Isle of Wight Ramblers’ 250th gate

I was pleased to take part in the opening of the Isle of Wight Ramblers’ 250th gate on 9 May. Through its donate a gate project (modelled on that invented by the Chiltern Society) the Area has been replacing stiles with gates since 2009, an impressive average of 18 gates a year.

In 2014 I joined the walk to celebrate the life of Joan Deacon, for whom there is a gate at Rookley, and in 2018 I helped to mark the 50th anniversary of the Isle of Wight Area where I opened another gate at Rookley. So it was lovely to be part of the celebrations for the 250th gate, paid for by the Ramblers’ Accessibility Fund.

The indefatigable David Howarth had organised the day, with help from the Area committee and others. We met at Redhill Farm where Marcus Matthews had carved the oak plaques for all 250 gates.


The gates are made from local oak by his brother, Peter Matthews of nearby Moorhill Farm.

We were joined by the high sheriff of the Isle of Wight, Dawn Haig-Thomas; the council’s chair, Claire Critchison; Robin Lang of the Isle of Wight National Trust, and members of the Ramblers’ committee. Unfortunately the Ramblers’ chief executive, Ross Maloney, was unable to be with us.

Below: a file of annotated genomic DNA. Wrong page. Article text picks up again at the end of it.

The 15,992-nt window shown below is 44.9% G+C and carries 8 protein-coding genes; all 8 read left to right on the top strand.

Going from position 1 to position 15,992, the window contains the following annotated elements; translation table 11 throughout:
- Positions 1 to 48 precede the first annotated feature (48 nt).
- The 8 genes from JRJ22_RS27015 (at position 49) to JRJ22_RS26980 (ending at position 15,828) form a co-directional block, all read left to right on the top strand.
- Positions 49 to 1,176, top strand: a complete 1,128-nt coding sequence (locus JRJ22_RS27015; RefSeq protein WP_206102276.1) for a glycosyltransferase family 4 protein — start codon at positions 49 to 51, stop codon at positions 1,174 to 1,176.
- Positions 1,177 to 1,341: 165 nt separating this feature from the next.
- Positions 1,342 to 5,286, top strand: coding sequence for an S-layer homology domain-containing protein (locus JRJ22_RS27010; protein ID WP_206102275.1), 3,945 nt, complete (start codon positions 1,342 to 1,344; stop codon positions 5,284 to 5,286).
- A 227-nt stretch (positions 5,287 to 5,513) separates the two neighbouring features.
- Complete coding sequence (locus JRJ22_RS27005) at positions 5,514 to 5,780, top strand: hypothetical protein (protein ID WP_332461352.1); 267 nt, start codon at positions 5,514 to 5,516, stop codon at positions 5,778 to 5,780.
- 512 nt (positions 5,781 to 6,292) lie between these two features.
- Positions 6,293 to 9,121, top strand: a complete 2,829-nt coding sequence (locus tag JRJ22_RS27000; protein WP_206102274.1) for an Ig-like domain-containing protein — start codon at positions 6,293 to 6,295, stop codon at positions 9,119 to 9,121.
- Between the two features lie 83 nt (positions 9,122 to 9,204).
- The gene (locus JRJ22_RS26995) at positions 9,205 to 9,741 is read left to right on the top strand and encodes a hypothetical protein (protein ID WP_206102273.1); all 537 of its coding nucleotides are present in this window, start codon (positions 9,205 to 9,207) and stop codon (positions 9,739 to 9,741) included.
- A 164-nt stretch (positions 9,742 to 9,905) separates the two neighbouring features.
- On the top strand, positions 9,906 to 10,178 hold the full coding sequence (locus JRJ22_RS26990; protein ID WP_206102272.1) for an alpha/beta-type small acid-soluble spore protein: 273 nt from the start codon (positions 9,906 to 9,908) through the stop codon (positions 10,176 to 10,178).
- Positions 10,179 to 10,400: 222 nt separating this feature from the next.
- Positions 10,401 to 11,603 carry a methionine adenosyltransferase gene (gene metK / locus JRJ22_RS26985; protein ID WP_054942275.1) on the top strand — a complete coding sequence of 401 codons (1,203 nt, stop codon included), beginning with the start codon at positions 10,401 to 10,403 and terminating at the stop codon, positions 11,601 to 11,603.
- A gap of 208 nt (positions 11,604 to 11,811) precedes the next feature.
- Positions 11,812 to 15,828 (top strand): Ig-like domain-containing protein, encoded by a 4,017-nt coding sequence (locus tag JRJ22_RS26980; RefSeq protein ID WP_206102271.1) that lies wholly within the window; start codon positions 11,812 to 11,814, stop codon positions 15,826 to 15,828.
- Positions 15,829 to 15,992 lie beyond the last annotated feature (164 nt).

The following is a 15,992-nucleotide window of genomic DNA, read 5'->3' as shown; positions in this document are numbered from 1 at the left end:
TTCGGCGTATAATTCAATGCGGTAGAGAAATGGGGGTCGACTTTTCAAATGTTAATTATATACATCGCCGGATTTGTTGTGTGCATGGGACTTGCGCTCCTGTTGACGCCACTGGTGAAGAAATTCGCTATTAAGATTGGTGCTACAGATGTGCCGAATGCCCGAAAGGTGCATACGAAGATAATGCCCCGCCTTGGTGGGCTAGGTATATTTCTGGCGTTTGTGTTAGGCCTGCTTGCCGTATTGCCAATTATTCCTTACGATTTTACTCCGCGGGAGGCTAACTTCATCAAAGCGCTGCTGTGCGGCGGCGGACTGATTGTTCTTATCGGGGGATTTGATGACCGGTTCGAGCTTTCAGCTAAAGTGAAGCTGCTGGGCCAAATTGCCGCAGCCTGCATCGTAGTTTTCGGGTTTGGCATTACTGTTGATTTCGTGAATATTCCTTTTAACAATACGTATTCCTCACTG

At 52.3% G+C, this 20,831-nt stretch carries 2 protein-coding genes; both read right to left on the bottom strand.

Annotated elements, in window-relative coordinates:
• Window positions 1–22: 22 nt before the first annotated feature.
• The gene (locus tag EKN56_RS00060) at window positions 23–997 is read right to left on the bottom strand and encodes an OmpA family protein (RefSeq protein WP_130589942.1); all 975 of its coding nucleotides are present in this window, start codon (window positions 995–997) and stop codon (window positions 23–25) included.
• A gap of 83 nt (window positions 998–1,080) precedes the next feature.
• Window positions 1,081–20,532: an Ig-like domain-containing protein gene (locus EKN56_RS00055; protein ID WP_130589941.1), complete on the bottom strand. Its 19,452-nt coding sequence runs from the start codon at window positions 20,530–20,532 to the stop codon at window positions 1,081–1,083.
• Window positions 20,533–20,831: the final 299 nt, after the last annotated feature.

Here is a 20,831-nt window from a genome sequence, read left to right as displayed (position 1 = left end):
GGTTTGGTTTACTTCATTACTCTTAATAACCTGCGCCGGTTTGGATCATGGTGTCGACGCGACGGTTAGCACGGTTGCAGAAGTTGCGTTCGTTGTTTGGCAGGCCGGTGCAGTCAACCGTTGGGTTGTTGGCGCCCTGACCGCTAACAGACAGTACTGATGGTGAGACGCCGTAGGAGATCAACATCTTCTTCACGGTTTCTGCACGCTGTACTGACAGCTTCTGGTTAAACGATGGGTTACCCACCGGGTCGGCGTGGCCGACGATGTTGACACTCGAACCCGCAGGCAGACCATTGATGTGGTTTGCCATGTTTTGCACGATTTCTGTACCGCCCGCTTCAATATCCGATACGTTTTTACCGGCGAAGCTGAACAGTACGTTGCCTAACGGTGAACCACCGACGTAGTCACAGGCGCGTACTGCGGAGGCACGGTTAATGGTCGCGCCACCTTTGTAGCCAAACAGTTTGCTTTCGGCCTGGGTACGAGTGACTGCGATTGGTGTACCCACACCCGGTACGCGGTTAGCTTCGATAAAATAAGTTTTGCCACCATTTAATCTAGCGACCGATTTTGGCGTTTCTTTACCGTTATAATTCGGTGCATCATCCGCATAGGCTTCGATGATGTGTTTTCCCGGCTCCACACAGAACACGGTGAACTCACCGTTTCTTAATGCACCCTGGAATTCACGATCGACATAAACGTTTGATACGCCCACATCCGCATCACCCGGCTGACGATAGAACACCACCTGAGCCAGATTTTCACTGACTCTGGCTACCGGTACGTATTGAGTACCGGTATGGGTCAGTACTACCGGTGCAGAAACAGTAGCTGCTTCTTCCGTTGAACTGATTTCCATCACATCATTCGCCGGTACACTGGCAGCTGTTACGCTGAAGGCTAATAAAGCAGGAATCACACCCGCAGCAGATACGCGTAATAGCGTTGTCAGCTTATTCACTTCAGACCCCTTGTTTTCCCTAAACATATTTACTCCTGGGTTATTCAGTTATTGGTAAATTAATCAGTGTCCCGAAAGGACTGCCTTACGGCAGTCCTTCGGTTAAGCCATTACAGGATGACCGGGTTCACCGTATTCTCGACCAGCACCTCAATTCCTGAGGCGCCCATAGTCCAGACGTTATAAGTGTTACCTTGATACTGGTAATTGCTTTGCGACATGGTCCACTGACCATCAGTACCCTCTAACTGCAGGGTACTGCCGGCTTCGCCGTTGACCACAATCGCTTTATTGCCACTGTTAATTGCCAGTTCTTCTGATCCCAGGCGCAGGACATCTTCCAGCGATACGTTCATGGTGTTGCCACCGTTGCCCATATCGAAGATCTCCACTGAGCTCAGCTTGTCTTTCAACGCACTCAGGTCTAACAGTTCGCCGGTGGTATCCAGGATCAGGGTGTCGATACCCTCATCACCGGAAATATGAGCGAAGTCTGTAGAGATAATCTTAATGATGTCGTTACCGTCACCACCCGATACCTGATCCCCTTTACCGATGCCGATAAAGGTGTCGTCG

We walked over fields on National Trust land towards Wydcombe Manor,

Beside Wydcombe Manor.

and through woods past the Bierley waterfall, one of only two on the island.

Bierley waterfall.

The gate, at grid reference SZ508782, is close to the waterfall, just beyond the National Trust land.

Gathering at the gate.

The plaques and inscription, all carved by Marcus Matthews.

David introduced the event, and spoke of the work of the Isle of Wight Ramblers—the donate a gate scheme, and the three new accessible trails which the Area has helped to create: Yar estuary, Tapnell Trail, and the Warrior Trail. The Yar River Trail has been upgraded and a link path from Brading to St Helens has been improved across the marshes.

David speaks to the group.

I addressed the gathering and congratulated the Area on its work over a long period. The gate scheme ensures one can guarantee accessible walking on the island, which is increasingly important as more people want to get outdoors. It is also lovely to be able to remember people through the gates. I had helped with many campaigns on the island, and there were still more to come, not least to ensure that the England Coast Path around the island is truly coastal. Some of my speech is here.

Then Dawn Haig-Thomas cut the ribbon and the gate was open.

Dawn cuts the ribbon.

We posed for some photographs

and then returned to Redhill Farm for a convivial lunch outdoors. Fortunately, the rain held off.


About campaignerkate

I am the general secretary of the Open Spaces Society and I campaign for public access, paths and open spaces in town and country.
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